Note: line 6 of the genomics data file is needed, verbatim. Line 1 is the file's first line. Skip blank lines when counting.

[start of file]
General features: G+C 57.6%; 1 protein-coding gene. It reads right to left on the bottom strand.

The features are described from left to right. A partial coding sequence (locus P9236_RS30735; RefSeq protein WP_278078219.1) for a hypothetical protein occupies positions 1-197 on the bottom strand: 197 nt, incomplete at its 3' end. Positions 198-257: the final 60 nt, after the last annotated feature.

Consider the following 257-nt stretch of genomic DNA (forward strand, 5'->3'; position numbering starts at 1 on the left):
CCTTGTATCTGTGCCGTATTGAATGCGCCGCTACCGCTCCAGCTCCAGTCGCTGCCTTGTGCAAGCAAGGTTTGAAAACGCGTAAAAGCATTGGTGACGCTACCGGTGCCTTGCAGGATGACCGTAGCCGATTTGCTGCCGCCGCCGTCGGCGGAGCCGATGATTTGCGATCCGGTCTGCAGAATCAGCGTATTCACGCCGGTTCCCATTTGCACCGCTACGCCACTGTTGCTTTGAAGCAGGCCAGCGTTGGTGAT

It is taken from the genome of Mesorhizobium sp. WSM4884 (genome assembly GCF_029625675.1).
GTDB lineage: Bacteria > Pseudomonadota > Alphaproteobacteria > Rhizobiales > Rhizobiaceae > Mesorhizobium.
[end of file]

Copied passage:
GTDB lineage: Bacteria > Pseudomonadota > Alphaproteobacteria > Rhizobiales > Rhizobiaceae > Mesorhizobium.